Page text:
• Editorial

Lazy Chat with András Marosi

Updated: Dec 11, 2019

Written by: Meghan Markowski

Photography by: Dylan Wee

As seen in the October 2017 Lazy Faire issue

From being a business and economics student at Janus Pannonius University of Pécs in Hungary, to becoming the Associate Dean of Undergraduates at the University of Alberta School of Business, it’s obvious that Dr. András Marosi has accomplished many things. But, speaking as a former student of his, one of the things he does best is teach. Not only is Dr. Marosi very knowledgeable in all things finance, but he’s also personable. He has no problem embracing students’ sometimes harsh reviews of finance: even making some into jokes. In fact, last Halloween he came to his lecture dressed like Darth Vader after reading a comment on rate my prof that spoke of their likeness. Sometimes, as an inside joke to himself, he’ll wear Darth Vader socks on the day of his classes’ midterms. So if you’re in one of his classes, make sure to check out his socks for your own laugh! All in all, it was a pleasure to interview Dr. Marosi. Personally, I am glad that the position of Associate Dean of Undergraduates has been filled by someone with as great a sense of humour as capability.     

You recently became the Undergraduate Associate Dean for the School of Business. How has your transition been?

In one way it was made really easy, because of the support that I received from the school. The Dean has been very supportive, and the guidance from my predecessor, Elaine Geddes, has been especially helpful. She met with me several times, allowed me to shadow her, gave excellent advice, and left really helpful documents behind. The most important thing that she did to help ease my transition, was recruiting and training an excellent staff who are there every day to assist me. However, it’s still a learning process and has had its challenges.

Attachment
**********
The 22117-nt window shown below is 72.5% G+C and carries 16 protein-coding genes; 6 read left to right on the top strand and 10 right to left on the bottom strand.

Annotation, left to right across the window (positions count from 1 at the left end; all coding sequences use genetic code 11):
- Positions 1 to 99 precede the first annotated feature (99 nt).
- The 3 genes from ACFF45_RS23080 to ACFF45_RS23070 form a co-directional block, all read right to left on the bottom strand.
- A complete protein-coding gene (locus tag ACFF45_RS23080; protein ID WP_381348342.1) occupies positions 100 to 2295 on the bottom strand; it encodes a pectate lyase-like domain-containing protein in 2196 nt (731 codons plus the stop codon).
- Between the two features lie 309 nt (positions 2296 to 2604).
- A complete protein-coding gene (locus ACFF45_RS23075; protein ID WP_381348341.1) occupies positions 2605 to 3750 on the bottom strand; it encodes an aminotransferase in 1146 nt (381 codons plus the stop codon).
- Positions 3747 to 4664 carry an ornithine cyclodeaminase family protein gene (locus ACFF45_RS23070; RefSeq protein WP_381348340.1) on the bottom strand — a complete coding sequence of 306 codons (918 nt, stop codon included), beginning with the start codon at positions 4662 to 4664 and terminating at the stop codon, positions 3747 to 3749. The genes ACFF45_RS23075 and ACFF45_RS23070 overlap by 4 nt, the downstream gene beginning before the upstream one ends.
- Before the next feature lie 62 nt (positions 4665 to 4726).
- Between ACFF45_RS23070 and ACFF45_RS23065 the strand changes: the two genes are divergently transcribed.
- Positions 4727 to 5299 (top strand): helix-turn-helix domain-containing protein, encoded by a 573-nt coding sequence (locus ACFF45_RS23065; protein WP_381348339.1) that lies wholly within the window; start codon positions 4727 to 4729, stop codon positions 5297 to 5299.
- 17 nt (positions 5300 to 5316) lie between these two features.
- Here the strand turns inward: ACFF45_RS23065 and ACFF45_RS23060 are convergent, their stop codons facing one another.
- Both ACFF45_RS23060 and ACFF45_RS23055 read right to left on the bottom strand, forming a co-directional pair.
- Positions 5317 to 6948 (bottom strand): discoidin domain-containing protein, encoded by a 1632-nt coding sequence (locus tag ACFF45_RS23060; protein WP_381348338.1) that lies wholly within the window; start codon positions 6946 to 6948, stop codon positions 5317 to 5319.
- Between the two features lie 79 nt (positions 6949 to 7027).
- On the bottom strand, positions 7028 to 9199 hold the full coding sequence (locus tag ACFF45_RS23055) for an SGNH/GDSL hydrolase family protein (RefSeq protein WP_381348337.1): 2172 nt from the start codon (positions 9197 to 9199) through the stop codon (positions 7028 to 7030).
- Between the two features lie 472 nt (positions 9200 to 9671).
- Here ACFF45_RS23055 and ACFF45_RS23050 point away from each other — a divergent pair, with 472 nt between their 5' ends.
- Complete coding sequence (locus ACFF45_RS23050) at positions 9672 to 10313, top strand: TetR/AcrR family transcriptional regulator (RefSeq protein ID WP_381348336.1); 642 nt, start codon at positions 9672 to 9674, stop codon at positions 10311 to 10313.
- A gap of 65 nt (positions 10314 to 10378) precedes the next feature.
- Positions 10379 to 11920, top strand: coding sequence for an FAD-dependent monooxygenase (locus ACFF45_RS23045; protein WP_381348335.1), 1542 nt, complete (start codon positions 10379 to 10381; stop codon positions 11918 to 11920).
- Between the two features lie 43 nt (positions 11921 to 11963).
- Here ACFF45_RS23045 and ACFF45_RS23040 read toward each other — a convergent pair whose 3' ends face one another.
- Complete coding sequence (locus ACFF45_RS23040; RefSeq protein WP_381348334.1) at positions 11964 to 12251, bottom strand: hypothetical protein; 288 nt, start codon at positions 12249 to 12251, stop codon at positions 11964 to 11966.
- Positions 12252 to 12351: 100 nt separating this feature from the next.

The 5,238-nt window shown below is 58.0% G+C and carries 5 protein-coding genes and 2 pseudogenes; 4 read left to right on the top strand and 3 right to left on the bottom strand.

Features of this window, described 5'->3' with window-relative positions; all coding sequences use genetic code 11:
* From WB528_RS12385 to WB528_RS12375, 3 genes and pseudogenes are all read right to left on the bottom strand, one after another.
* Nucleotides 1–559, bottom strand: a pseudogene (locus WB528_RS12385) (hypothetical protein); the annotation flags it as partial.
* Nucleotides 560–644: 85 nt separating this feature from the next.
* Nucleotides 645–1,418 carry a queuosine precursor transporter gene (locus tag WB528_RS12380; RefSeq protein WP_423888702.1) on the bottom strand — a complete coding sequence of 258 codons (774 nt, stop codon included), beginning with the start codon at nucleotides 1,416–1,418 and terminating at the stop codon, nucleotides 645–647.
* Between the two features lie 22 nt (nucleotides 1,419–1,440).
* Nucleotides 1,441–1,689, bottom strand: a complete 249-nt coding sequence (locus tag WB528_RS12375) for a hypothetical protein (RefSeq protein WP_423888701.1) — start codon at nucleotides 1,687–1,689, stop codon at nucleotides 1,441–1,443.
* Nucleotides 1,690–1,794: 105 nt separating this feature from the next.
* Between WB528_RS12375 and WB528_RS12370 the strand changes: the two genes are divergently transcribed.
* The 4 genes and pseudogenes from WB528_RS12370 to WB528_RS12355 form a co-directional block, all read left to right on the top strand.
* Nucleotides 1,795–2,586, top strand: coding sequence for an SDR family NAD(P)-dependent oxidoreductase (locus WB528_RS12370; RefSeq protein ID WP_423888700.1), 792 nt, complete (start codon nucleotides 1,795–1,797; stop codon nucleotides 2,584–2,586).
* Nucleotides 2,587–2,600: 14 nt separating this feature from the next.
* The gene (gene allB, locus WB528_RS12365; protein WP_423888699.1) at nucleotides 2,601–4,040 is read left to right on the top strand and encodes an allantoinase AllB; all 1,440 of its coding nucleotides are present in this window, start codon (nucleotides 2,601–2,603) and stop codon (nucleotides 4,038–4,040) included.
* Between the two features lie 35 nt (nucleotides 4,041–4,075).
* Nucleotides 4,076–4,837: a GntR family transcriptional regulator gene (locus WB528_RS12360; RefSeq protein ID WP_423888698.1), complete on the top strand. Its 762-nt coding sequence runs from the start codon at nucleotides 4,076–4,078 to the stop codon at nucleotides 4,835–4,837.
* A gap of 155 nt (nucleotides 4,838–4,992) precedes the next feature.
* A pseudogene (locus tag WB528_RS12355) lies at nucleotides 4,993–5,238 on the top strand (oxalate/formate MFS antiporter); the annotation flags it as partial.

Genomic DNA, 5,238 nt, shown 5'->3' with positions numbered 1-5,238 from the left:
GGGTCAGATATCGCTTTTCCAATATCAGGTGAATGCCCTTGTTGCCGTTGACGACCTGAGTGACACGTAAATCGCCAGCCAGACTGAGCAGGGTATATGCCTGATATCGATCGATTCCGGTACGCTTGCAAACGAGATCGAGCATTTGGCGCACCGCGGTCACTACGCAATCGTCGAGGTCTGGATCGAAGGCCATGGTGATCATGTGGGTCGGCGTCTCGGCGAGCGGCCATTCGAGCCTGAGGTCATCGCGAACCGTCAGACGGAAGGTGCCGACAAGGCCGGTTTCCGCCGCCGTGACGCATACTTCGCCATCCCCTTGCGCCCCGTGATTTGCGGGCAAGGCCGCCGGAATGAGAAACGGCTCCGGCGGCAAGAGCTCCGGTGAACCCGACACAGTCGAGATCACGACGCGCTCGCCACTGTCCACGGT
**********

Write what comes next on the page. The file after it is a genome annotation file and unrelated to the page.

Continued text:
What is something that you appreciate about current business students?

One thing that always amazes me, and something that I see much more than I used to, is the students’ ability to organize clubs and events on their own with limited to no help from the faculty. This is really unique to the Alberta School of Business; the involvement of our students sets us apart from other schools. I lived in a communist country during my undergraduate degree, so my experience was very different. The only major student organization at my faculty was AIESEC. But even with only one student group, I saw the huge impact they made. Some of my classmates are successful today because of what they learned from their AIESEC internships. So, given the rich fabric of the student organizations that we have, the effect multiplies and creates many opportunities for success.

What advice would you give 20 year olds now?

I’m not sure if I can come up with anything new, but you should have a need to challenge yourself and take on tasks even if they seem like a tall order. Also, you must be flexible. The changes driven by technology, global movement of people, and the coexistence of various cultures, makes things less predictable than they used to be. Having mental flexibility and a willingness to try new things is a lot more important now.

What made you want to become a finance professor?

First, I grew up in a communist country where there were no financial markets as we know them in Canada. So, when communism began to crumble and the opportunity of private enterprise opened up, I found it fascinating that you could think about these issues in financial terms: rather than the government allocating where companies should invest, it is the market that decides. I decided that finance was something I needed to study more, and this gradually developed into a desire to pursue a graduate degree and then a PhD. Second, I found that finance was misunderstood to be really difficult and boring and I wanted to change this. It appealed to me that, as a professor, you have the opportunity to change these misconceptions and make finance approachable and exciting.

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